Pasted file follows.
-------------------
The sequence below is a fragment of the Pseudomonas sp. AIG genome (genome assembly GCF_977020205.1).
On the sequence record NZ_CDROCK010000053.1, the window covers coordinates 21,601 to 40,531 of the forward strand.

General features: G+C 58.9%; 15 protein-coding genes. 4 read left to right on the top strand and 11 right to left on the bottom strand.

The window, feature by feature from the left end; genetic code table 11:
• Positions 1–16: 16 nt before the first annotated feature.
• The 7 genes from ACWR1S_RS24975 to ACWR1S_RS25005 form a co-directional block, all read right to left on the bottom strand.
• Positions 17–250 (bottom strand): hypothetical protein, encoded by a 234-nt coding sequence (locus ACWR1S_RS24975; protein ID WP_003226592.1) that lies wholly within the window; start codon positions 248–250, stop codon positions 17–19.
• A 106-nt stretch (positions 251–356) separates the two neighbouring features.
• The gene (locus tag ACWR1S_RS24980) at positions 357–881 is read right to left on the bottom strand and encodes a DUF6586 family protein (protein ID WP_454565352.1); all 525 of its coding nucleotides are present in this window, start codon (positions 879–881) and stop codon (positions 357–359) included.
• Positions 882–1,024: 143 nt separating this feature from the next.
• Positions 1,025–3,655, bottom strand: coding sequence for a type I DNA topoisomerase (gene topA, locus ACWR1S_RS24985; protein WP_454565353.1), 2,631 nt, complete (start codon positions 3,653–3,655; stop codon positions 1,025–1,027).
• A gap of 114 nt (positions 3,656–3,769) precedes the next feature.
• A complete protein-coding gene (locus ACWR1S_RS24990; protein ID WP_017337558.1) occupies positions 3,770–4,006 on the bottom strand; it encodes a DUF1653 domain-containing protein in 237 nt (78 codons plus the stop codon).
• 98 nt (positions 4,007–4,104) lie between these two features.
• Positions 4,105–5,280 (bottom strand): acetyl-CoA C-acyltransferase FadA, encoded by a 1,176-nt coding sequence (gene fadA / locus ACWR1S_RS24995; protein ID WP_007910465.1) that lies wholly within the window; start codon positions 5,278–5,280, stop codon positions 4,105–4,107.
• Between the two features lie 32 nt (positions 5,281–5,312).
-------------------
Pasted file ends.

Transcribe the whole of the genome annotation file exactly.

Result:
The sequence below is a fragment of the Pseudomonas sp. AIG genome (genome assembly GCF_977020205.1).
On the sequence record NZ_CDROCK010000053.1, the window covers coordinates 21,601 to 40,531 of the forward strand.

General features: G+C 58.9%; 15 protein-coding genes. 4 read left to right on the top strand and 11 right to left on the bottom strand.

The window, feature by feature from the left end; genetic code table 11:
• Positions 1–16: 16 nt before the first annotated feature.
• The 7 genes from ACWR1S_RS24975 to ACWR1S_RS25005 form a co-directional block, all read right to left on the bottom strand.
• Positions 17–250 (bottom strand): hypothetical protein, encoded by a 234-nt coding sequence (locus ACWR1S_RS24975; protein ID WP_003226592.1) that lies wholly within the window; start codon positions 248–250, stop codon positions 17–19.
• A 106-nt stretch (positions 251–356) separates the two neighbouring features.
• The gene (locus tag ACWR1S_RS24980) at positions 357–881 is read right to left on the bottom strand and encodes a DUF6586 family protein (protein ID WP_454565352.1); all 525 of its coding nucleotides are present in this window, start codon (positions 879–881) and stop codon (positions 357–359) included.
• Positions 882–1,024: 143 nt separating this feature from the next.
• Positions 1,025–3,655, bottom strand: coding sequence for a type I DNA topoisomerase (gene topA, locus ACWR1S_RS24985; protein WP_454565353.1), 2,631 nt, complete (start codon positions 3,653–3,655; stop codon positions 1,025–1,027).
• A gap of 114 nt (positions 3,656–3,769) precedes the next feature.
• A complete protein-coding gene (locus ACWR1S_RS24990; protein ID WP_017337558.1) occupies positions 3,770–4,006 on the bottom strand; it encodes a DUF1653 domain-containing protein in 237 nt (78 codons plus the stop codon).
• 98 nt (positions 4,007–4,104) lie between these two features.
• Positions 4,105–5,280 (bottom strand): acetyl-CoA C-acyltransferase FadA, encoded by a 1,176-nt coding sequence (gene fadA / locus ACWR1S_RS24995; protein ID WP_007910465.1) that lies wholly within the window; start codon positions 5,278–5,280, stop codon positions 4,105–4,107.
• Between the two features lie 32 nt (positions 5,281–5,312).